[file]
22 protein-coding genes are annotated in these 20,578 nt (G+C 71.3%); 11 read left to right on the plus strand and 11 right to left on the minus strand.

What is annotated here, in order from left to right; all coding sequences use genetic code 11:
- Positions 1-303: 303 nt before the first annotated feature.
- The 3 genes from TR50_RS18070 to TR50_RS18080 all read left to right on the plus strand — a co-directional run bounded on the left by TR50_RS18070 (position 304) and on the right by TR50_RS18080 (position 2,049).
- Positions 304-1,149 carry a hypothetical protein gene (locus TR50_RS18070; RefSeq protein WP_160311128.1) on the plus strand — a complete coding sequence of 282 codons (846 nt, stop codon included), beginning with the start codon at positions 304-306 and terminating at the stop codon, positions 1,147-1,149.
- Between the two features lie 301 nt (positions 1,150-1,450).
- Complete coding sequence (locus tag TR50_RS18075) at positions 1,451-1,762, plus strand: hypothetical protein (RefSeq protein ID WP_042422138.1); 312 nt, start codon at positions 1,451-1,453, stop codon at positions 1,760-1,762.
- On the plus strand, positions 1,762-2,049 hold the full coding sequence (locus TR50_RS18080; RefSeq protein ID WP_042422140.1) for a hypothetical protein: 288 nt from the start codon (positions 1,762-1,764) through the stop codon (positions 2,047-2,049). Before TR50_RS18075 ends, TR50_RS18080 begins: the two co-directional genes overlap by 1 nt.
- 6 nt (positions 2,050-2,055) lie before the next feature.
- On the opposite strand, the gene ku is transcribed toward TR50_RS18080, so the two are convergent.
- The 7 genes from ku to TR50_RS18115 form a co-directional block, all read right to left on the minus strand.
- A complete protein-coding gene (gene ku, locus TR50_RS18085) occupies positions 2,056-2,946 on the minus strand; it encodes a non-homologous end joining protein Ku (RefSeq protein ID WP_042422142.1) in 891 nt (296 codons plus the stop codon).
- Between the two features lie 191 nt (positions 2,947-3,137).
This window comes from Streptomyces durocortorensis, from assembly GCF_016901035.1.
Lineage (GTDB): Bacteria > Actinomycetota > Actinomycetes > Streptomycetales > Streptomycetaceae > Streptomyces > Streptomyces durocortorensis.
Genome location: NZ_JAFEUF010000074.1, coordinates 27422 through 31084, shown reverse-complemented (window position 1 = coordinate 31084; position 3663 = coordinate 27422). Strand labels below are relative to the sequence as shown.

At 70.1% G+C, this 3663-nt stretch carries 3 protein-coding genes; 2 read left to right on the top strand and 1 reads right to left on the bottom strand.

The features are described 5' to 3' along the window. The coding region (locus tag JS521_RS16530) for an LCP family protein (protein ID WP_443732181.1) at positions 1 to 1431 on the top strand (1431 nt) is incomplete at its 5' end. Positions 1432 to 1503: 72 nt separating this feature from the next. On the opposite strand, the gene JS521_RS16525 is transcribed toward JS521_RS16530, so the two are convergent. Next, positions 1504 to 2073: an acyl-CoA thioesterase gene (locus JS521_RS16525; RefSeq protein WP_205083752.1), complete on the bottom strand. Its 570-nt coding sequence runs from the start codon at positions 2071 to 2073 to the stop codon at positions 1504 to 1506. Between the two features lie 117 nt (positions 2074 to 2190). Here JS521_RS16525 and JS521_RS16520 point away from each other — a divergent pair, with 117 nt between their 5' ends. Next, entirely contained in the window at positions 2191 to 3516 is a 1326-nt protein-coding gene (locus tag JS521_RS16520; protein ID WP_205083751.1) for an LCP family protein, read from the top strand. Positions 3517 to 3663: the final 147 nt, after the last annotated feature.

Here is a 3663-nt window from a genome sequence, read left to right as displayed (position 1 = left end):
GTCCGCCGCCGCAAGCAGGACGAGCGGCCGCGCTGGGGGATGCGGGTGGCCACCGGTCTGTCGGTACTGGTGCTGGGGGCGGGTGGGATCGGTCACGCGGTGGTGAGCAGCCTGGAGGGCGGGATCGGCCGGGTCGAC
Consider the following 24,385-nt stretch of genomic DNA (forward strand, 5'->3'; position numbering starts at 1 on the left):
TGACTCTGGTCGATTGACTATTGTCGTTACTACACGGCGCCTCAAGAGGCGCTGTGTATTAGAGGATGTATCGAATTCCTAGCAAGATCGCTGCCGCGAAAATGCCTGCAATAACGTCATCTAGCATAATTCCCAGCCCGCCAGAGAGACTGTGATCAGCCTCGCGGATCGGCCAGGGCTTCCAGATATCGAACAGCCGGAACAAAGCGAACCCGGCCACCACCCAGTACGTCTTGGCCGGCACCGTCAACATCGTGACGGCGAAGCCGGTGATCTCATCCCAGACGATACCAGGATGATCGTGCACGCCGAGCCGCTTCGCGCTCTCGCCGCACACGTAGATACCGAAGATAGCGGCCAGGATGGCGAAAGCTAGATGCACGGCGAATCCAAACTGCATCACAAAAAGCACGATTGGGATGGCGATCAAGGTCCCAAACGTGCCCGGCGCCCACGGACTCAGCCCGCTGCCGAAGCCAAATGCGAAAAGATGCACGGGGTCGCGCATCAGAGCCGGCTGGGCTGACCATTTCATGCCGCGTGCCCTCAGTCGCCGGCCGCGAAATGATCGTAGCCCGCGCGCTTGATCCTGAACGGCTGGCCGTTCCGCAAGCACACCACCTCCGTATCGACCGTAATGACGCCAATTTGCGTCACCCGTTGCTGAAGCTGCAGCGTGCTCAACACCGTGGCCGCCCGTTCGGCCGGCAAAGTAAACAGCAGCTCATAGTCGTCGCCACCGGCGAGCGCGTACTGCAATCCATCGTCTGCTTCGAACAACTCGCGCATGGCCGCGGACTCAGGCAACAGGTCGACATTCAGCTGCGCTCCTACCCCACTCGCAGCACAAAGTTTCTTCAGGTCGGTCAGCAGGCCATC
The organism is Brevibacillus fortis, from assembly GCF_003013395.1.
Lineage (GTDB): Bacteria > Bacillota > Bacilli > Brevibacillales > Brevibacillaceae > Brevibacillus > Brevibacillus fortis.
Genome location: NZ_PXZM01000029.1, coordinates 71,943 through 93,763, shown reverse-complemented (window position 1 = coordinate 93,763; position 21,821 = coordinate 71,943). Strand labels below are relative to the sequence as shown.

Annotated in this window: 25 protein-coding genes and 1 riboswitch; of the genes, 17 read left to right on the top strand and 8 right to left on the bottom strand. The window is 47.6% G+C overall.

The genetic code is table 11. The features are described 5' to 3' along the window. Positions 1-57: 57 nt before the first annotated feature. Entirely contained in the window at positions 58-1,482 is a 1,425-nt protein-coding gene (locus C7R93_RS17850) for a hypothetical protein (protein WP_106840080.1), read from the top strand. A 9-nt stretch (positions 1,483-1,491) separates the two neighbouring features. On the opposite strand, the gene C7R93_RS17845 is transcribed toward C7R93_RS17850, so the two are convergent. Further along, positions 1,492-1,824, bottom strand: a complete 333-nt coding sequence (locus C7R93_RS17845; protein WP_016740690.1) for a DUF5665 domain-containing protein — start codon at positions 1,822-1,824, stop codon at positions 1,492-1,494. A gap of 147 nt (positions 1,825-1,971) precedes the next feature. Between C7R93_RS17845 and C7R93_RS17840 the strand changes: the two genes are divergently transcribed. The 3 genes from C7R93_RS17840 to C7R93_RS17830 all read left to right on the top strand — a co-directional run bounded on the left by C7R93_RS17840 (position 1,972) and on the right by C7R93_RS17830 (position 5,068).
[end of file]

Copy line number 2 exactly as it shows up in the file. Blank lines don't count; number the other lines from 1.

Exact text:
What is annotated here, in order from left to right; all coding sequences use genetic code 11: